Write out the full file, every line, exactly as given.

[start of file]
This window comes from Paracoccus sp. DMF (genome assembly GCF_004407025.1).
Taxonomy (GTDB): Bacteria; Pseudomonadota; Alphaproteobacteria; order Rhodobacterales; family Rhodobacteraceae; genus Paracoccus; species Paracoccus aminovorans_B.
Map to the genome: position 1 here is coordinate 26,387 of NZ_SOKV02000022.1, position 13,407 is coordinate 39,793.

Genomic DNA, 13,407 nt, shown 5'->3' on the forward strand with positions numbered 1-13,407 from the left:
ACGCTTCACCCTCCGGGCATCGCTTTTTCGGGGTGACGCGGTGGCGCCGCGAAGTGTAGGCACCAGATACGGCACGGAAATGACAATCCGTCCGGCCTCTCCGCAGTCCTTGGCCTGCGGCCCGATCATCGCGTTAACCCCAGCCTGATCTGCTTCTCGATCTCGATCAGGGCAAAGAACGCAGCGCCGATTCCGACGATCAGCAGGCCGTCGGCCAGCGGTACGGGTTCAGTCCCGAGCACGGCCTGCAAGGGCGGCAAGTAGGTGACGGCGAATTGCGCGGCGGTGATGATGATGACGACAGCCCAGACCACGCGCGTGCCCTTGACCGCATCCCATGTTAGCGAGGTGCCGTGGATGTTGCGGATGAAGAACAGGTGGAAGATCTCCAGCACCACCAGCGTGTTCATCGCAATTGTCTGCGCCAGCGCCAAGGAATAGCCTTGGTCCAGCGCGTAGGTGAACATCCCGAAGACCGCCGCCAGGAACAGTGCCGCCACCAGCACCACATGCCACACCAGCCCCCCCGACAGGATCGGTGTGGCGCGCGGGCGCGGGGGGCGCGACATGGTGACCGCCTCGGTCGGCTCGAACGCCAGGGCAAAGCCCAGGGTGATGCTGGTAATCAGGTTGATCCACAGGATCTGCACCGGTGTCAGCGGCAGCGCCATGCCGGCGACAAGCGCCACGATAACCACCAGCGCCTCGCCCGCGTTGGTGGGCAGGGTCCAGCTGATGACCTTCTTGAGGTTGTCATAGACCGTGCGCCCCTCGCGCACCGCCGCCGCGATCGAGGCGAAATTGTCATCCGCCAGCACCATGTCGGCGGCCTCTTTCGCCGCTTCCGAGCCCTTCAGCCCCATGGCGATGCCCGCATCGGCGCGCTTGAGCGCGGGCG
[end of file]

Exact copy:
This window comes from Paracoccus sp. DMF (genome assembly GCF_004407025.1).
Taxonomy (GTDB): Bacteria; Pseudomonadota; Alphaproteobacteria; order Rhodobacterales; family Rhodobacteraceae; genus Paracoccus; species Paracoccus aminovorans_B.
Map to the genome: position 1 here is coordinate 26,387 of NZ_SOKV02000022.1, position 13,407 is coordinate 39,793.

Genomic DNA, 13,407 nt, shown 5'->3' on the forward strand with positions numbered 1-13,407 from the left:
ACGCTTCACCCTCCGGGCATCGCTTTTTCGGGGTGACGCGGTGGCGCCGCGAAGTGTAGGCACCAGATACGGCACGGAAATGACAATCCGTCCGGCCTCTCCGCAGTCCTTGGCCTGCGGCCCGATCATCGCGTTAACCCCAGCCTGATCTGCTTCTCGATCTCGATCAGGGCAAAGAACGCAGCGCCGATTCCGACGATCAGCAGGCCGTCGGCCAGCGGTACGGGTTCAGTCCCGAGCACGGCCTGCAAGGGCGGCAAGTAGGTGACGGCGAATTGCGCGGCGGTGATGATGATGACGACAGCCCAGACCACGCGCGTGCCCTTGACCGCATCCCATGTTAGCGAGGTGCCGTGGATGTTGCGGATGAAGAACAGGTGGAAGATCTCCAGCACCACCAGCGTGTTCATCGCAATTGTCTGCGCCAGCGCCAAGGAATAGCCTTGGTCCAGCGCGTAGGTGAACATCCCGAAGACCGCCGCCAGGAACAGTGCCGCCACCAGCACCACATGCCACACCAGCCCCCCCGACAGGATCGGTGTGGCGCGCGGGCGCGGGGGGCGCGACATGGTGACCGCCTCGGTCGGCTCGAACGCCAGGGCAAAGCCCAGGGTGATGCTGGTAATCAGGTTGATCCACAGGATCTGCACCGGTGTCAGCGGCAGCGCCATGCCGGCGACAAGCGCCACGATAACCACCAGCGCCTCGCCCGCGTTGGTGGGCAGGGTCCAGCTGATGACCTTCTTGAGGTTGTCATAGACCGTGCGCCCCTCGCGCACCGCCGCCGCGATCGAGGCGAAATTGTCATCCGCCAGCACCATGTCGGCGGCCTCTTTCGCCGCTTCCGAGCCCTTCAGCCCCATGGCGATGCCCGCATCGGCGCGCTTGAGCGCGGGCG